Michael went to San Francisco a couple of years ago for a work conference on web technology. His visit didn’t produce any amazing insights into the Internet and its future, but he did come home with dinner and a new appreciation for California. Unfortunately, I wasn’t there so I’ll leave Clementine Paddleford from the New York Herald Tribune to fill you in on some of Michael’s favorite eats:
“‘What’s this?’ ‘Your bib, madam,’ said the waiter, tying a cloth of white around my neck. In red stitched lettering the bib announced “I’m eating cioppino.” The words were scarcely digested when the stew arrived. The first fragrant fumes wreathed up to make friends with the nose. I poked into the dish with an exploring fork, a strange gathering of seafare–oysters, lobsters, crab, clams. Then the first rapturous taste of the sauce-steeped garlic bread–ummm, delectable sauce! This cioppino, pronounced “cho-PEEN-o,” is a bouillabaisse of sorts, a kissing cousin of the bouillabaisse of Mediterranean cities, but this a California creation found nowhere else. Don Sweeney, Jr., and Gene McAteer, the Erin lads who operate Tarantino’s, told me the name is a corruption of the Italian word cuoco, which means “cook.” A fisherman’s concoction made first by the Genoese who man the small fishing boats which chug in and out of the harbor.
The dish is made over charcoal braziers, made of whatever the day’s catch supplies. It may be shellfish entirely, or seafood and shellfish, the various kinds washed, cleaned, layered in the pot; then a rich garlicky tomato sauce added and the collection cooked. A green salad is just right with this meal-in-a-bowl and remember to allow at least a half-dozen paper napkins apiece.”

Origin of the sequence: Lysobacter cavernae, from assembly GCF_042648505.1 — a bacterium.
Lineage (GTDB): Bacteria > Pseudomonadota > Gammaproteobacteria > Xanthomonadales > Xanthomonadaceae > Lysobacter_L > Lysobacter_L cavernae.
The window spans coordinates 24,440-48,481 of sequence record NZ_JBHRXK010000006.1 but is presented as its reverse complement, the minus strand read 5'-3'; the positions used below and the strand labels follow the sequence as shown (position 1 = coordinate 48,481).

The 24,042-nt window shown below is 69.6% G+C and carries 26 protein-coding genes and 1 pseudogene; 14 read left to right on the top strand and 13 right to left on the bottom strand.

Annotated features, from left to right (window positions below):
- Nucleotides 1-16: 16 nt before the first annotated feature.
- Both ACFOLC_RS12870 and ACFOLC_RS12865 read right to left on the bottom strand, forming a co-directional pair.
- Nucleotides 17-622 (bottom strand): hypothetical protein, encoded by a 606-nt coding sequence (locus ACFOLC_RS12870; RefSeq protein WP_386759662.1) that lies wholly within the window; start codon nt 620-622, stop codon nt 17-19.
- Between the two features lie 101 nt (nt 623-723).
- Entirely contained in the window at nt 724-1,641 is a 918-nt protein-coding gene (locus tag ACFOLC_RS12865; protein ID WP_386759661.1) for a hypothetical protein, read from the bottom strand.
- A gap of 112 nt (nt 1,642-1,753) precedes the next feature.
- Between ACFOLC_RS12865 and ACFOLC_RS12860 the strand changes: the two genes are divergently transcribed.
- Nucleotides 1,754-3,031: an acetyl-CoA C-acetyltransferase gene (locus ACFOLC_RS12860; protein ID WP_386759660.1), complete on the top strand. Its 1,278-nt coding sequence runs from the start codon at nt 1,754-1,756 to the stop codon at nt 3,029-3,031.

Michael discovered Clementine’s article and the recipe below and was ecstatic when our regular Friday night dinner with my parents turned into Cioppino night. We “followed” the recipe loosely taking into consideration we were hungry and impatient and came up with what Michael called “the real thing”. (I’ve included our small variations in brackets next to the authentic directions just in case you find yourself in the same position.) The photograph on the right is our final product. Cheers!
Tarantino’s Cioppino Sauce –
- 4 cloves garlic
- 1 medium onion
- 1 green pepper
- 1 leek (with leaves)
- 3 green onions
- 3 tablespoons oil
- 1 no. 2 can tomatoes with juice
- 1 8 ounce can tomato puree
- Pinch thyme
- 1 bay leaf
- 2 cups white wine
Finely dice onion, green pepper, leek [no one volunteered for a supermarket run so we left the leeks out], green onions, and tomatoes. In a large skillet saute, garlic, onion, green pepper, leeks and green onions in the oil until golden. Add tomatoes and juice, tomato puree, thyme and bay leaf. Cover and cook slowly two to three hours [we waited a generous 35 minutes – we were starving!] stirring frequently.
Stir in wine and salt and pepper to taste and cook ten additional minutes.
Tarantino’s Cioppino Shellfish Assortment –
**[Some supermarkets carry large bags of prepared and frozen seafood assortments for the timid and/or hungry cook]
- 16 little neck clams in the shell
- 4 uncooked medium oysters in the shell
- 8 large uncooked shrimp, shelled
- 2 small uncooked lobsters
- 2 medium cooked crabs
- 1 each striped bass and halibut, de-boned
Cut bass and halibut [our choice fish was talapia] in generous two inch pieces. Allow clams and oysters to stand in fresh water for one hour then scrub shells thoroughly. Split lobsters and crabs in half in the shell and disjoint the crab legs. Layer assortment in a large deep saucepan starting with the fish. Cover with the sauce and simmer, covered, 15 minutes, adding water if necessary.
Heap into soup plates, garnish with garlic-toast fingers and serve hot. Yields 4 portions.